Vitamin D supplements may help fight dementia, new large study finds, especially in women

Michele Blackwell

Taking vitamin D supplements may help prevent dementia, according to a new large-scale study of 12,388 participants who did not have dementia when they enrolled.

To examine the vitamin’s association for participants with an average age of 71, researchers from the Brain Institute at the University of Calgary in Canada and the University of Exeter in the UK teamed up with the National Alzheimer’s Coordinating United States Center.

Of the group, 37% (4,637) took vitamin D supplements.

The team found it was associated with 40% fewer dementia diagnoses in the group that took the supplements.

Of the entire sample, 2,696 participants progressed to dementia over ten years; of these, 2017 (75%) had no vitamin D exposure during all visits prior to dementia diagnosis, and 679 (25%) had initial exposure.

They also found the vitamin linked to living dementia-free for longer periods of time.

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Professor Zahinoor Ismail, from the University of Calgary and University of Exeter, who led the research, said: ‘We know that vitamin D has effects on the brain which could have implications for reducing dementia, but so far research has yielded conflicting results. .

“Our results provide key insights into which groups might be specifically targeted for vitamin D supplementation. Overall, we found evidence to suggest that earlier supplementation might be particularly beneficial, before cognitive decline begins. .

While vitamin D was effective in all groups, the team found that the effects were significantly greater in women than in men.

Previous research has shown that insufficient levels of vitamin D are linked to a higher risk of dementia. Vitamin D is involved in the clearance of amyloid in the brain, the accumulation of which is one of the hallmarks of Alzheimer’s disease. Studies have also shown that vitamin D can help protect the brain against the buildup of tau, another protein implicated in the development of dementia.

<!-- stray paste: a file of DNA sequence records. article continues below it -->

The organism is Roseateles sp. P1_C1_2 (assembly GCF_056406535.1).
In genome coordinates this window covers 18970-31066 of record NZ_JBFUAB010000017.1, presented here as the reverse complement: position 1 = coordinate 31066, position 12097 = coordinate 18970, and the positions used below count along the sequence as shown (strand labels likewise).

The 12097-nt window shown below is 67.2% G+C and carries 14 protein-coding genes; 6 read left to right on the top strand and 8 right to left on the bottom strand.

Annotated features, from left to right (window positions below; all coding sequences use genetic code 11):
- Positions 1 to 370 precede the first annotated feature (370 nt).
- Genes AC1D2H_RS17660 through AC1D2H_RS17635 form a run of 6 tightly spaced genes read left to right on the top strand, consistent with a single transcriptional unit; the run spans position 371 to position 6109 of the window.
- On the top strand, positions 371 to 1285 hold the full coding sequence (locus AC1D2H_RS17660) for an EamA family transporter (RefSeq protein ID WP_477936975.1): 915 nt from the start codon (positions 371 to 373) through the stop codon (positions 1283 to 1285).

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The effects of vitamin D were also significantly greater in people who did not carry the APOEe4 gene, which is known to be at higher risk for Alzheimer’s dementia, compared to non-carriers. The authors suggest that people with the APOEe4 gene absorb vitamin D better from their gut, which could reduce the effect of vitamin D supplementation. However, no blood levels were taken to test this hypothesis.

“We now need clinical trials to confirm if this is really the case,” said Dr Byron Creese from Exeter, co-author of the study published in Alzheimer’s & Dementia: Diagnosis, Assessment & Disease Monitoring. “The ongoing VitaMIND study at the University of Exeter explores this question further by randomly assigning participants to take vitamin D or a placebo and examining changes in memory and thinking tests over time. .”

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The VitaMIND study is conducted through PROTECT, an online study open to people aged 40 and over. In PROTECT, annual detailed lifestyle factor questionnaires combine with cognitive testing, to determine what keeps the brain sharp later in life. For more information or to register, visit their website. In Canada, the associated CAN-PROTECT study on aging in people over 40 also focuses on dementia care.

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